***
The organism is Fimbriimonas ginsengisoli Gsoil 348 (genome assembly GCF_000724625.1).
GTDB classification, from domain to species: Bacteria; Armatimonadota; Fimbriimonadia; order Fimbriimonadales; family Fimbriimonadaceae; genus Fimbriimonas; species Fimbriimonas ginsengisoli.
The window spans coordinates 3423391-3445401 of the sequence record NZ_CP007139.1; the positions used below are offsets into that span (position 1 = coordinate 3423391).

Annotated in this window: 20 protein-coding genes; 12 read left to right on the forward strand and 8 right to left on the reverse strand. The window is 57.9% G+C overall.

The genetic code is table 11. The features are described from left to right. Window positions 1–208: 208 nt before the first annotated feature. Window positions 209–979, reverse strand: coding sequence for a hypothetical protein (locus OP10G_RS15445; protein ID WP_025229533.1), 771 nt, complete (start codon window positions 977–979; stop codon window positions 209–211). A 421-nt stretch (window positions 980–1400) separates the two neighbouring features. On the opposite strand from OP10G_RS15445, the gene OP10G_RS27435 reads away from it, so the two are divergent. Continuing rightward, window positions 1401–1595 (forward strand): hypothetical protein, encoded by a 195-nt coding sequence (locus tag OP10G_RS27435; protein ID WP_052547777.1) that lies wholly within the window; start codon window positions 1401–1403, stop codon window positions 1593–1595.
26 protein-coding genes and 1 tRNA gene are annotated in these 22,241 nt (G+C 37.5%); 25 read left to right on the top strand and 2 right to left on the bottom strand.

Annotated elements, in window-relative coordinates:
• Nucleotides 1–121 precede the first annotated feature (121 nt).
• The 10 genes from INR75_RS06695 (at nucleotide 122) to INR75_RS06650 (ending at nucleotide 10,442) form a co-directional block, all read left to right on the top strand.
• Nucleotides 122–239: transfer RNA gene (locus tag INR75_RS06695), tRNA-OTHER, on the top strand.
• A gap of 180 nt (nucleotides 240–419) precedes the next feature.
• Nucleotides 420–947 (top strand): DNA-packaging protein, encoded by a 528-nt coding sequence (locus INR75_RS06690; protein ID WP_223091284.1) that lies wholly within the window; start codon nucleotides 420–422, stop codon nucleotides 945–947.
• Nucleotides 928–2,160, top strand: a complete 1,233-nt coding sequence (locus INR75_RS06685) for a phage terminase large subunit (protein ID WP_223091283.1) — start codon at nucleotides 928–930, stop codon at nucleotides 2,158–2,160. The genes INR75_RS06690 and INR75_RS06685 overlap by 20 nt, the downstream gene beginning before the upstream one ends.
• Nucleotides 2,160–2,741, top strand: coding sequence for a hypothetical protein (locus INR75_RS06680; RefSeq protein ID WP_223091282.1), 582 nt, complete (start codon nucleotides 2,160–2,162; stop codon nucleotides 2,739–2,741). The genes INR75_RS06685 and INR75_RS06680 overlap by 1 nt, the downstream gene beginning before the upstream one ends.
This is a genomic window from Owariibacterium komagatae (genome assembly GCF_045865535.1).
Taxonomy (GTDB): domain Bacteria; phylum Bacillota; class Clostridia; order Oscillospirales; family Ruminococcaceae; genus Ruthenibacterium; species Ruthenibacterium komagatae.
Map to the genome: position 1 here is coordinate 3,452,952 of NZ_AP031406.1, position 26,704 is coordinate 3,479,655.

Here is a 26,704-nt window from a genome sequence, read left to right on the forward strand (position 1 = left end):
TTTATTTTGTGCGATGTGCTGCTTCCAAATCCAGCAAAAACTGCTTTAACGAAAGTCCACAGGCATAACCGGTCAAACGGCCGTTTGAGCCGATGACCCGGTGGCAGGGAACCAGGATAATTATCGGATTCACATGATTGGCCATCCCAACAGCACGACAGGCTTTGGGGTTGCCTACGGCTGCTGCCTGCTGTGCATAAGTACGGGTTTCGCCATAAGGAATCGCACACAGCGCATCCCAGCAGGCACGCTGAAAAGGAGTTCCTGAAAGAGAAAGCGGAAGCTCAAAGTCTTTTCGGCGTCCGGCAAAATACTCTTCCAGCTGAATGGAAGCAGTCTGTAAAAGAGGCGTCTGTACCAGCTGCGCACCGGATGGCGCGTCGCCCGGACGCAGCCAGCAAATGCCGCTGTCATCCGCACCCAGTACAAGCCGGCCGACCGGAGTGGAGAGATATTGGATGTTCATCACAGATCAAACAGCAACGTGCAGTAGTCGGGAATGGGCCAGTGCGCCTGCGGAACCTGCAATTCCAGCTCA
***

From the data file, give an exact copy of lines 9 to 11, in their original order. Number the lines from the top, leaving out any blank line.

• The 10 genes from INR75_RS06695 (at nucleotide 122) to INR75_RS06650 (ending at nucleotide 10,442) form a co-directional block, all read left to right on the top strand.
• Nucleotides 122–239: transfer RNA gene (locus tag INR75_RS06695), tRNA-OTHER, on the top strand.
• A gap of 180 nt (nucleotides 240–419) precedes the next feature.